Since joining the company as President of Asia Pacific (AP) in August, 2010, Lionel Lim (formerly President of Sun’s AP business) has consistently stressed the need to re-establish CA Technologies as a leading enterprise IT provider across the region. Along with a mix of regional and global executives, Lim used the recent CA Expo 2013 in Melbourne as an opportunity to update analysts on the company’s progress.
Key messages at the event all centered on CA’s value in helping CIOs drive, manage and optimize IT/Business transformation. The company plans to achieve this goal by supporting open, heterogeneous management capabilities across all internal and cloud-based systems - from mainframes to mobile devices.
This is a major leap for CA, a company’s whose strength has always been IT performance management, particularly for mainframe platforms. The broader focus now involves providing key capabilities and solutions to help CIOs on the journey to private cloud enablement and ‘as-a-service’ delivery of applications or application capabilities. CA has not been shy in making the case. As one executive stated, “CIOs not viewing themselves as service providers to their organizations are not adequately addressing the needs of the business.”
While I applaud the position, it also carries risk. CA is aligning itself with CIOs as change agents. In many parts of AP, CIOs are still more interested in maintaining the status quo, which typically means traditional on-premises data centre-related investments and minimal disruption. By preaching so forcefully for change enablement, CA is positioning itself well for future strategic growth, but could be risking near-term opportunities in its more traditional, but still stronger, mainframe-centric IT performance management market.
Below is a breakdown of CA’s focus areas and how each is likely to impact the company’s AP regional growth:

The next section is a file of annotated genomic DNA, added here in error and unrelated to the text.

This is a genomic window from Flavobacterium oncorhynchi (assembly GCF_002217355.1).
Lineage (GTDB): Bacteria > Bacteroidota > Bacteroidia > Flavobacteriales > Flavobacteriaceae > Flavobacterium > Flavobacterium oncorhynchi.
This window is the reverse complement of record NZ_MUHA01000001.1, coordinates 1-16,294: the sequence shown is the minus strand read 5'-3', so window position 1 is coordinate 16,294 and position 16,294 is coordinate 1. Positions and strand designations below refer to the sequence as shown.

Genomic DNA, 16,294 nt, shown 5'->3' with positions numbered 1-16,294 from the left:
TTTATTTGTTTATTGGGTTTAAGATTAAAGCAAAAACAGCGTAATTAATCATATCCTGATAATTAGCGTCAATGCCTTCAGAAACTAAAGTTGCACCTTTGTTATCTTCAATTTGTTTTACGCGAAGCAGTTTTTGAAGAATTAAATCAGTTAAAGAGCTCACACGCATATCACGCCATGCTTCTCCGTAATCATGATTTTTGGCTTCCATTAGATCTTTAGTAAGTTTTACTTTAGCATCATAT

- Accelerate IT – Solutions are mainly centered around DevOps, but extend to include service virtualization and portfolio management. CA has strong capabilities in this area via the recent Layer 7 and Nolio acquisitions, augmenting the CA LISA service virtualization platform. The company is betting heavily on growth in cloud-based, API-centric ecosystems to fuel longer-term demand. In the near-term, however, the focus is on improving application delivery and support. At the event, CA executives claimed that Australian organizations are 2-3 years behind North America in DevOps adoption, with the rest of AP lagging further behind. I believe the gap is narrower than this, and closing fast. While CA has a strong story in this area, the company must raise its profile and awareness among application development groups – typically separate from CA’s traditional constituency in infrastructure and operations.
- Security IT – Capabilities center on identity management and authentication, key requirements to ensure IT organizations can effectively manage access to applications, services and information across multiple devices and platforms. This is clearly a growth market, particularly as organizations seek to create or extend systems of engagement to customers as well as other internal and external users. The recently announced partnership with First Point Global is indicative of CA’s intentions in this area and I expect further announcements in this area as CA ramps up its security-related go-to-market capabilities in the region.
- Transform IT – This is CA’s traditional market, mainly targeting service assurance and infrastructure management, including application and system availability, performance and monitoring. As AP organizations invest in private cloud enablement and ‘as-a-service’ capabilities, CA is potentially well-positioned to help CIOs enable internal change. This was the rationale behind the Nimsoft acquisition in 2010. However, this will require stronger regional partnerships with service providers since the bulk of ‘IT/Business transformation’ initiatives will be driven by the business, not IT.
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